He and Sun had fed before the manor house raid, and physical sustenance was plentiful enough, but that was a stopgap at best. And Breeze wasn't convinced that their captors would be willing to let the changelings feed, even if their true natures were revealed.

With that warden on alert, he couldn't discuss it out loud. All he could really do was shiver and listen to the idle conversation between Val and Natalya. Not to the words, rather treating it as background noise to occupy his ears.

At least until the creak of the door cut the stream of sound off mid-sentence, and pulled the changeling's attention over to it. Three figures were stepping through; two armoured constables first, one of whom Breeze was sure had been guarding his interview, and a mare in shirtsleeves who came with almost dainty steps. Her hard eyes, though, dispelled any notion of fragility about her.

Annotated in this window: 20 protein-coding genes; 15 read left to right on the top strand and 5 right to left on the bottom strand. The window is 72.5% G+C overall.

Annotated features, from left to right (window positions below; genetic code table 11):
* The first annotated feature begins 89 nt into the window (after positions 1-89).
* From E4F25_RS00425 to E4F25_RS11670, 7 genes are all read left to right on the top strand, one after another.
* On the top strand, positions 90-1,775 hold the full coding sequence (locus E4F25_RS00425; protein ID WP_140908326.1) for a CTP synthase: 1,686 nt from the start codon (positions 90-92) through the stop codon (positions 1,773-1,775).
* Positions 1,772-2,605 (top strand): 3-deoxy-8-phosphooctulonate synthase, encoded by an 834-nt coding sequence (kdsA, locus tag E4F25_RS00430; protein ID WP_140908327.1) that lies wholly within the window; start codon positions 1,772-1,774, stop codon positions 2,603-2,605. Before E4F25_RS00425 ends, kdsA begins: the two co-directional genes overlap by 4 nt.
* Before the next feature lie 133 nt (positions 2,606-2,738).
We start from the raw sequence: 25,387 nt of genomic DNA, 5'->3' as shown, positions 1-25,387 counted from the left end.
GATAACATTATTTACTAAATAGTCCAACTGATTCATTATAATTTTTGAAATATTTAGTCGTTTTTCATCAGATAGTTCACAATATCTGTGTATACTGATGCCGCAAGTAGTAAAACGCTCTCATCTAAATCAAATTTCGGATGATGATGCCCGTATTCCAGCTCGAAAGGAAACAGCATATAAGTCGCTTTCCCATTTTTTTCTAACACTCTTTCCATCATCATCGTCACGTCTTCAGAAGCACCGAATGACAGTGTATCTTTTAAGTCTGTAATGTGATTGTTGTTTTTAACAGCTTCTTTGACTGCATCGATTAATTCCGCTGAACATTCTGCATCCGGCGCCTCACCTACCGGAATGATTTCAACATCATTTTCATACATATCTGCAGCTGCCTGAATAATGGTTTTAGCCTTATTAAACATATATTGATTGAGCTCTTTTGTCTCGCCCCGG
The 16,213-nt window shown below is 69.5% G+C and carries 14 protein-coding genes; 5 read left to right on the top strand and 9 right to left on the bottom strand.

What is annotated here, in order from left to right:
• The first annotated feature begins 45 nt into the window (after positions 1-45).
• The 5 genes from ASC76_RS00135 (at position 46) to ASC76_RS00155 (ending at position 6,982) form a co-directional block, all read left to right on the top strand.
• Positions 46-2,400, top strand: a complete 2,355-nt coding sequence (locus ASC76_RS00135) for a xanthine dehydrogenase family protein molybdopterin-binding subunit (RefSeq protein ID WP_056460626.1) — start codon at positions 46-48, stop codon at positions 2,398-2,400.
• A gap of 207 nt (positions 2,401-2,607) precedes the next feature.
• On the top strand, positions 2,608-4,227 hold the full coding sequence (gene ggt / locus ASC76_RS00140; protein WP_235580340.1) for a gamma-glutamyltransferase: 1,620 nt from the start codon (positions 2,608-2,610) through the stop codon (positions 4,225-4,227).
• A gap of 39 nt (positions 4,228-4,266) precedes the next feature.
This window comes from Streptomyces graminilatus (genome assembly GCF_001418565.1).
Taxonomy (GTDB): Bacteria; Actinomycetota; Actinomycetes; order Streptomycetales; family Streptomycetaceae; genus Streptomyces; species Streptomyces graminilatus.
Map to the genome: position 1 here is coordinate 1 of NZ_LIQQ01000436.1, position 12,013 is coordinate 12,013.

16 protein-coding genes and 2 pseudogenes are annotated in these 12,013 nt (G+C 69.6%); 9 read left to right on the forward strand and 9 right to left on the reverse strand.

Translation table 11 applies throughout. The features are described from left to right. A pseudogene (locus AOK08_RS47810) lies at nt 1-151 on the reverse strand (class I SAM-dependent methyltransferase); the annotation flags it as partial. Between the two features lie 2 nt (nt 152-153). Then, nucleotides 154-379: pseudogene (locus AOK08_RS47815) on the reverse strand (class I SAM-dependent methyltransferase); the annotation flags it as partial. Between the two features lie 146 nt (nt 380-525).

"So then," she said from the brazier, then motioned to the constables and stepped forward, alone. She only paused a few feet from the bars of the cell itself, peering in, and snorted.

"So then..." repeated the mare with a sneering curl of her lip. "You're causing quite the stir. Drew a lot of attention. Enough that I have a Canterlot agent strutting around my city, making a scene in my offices. She wants you four turned over to her. And I'm not sure I appreciate that.

"I can guess I'm wasting my time here, but... You make a confession now, and it makes things easier for all of us. I have a case for keeping you here, and out of their hooves. You know they won't be nearly so generous."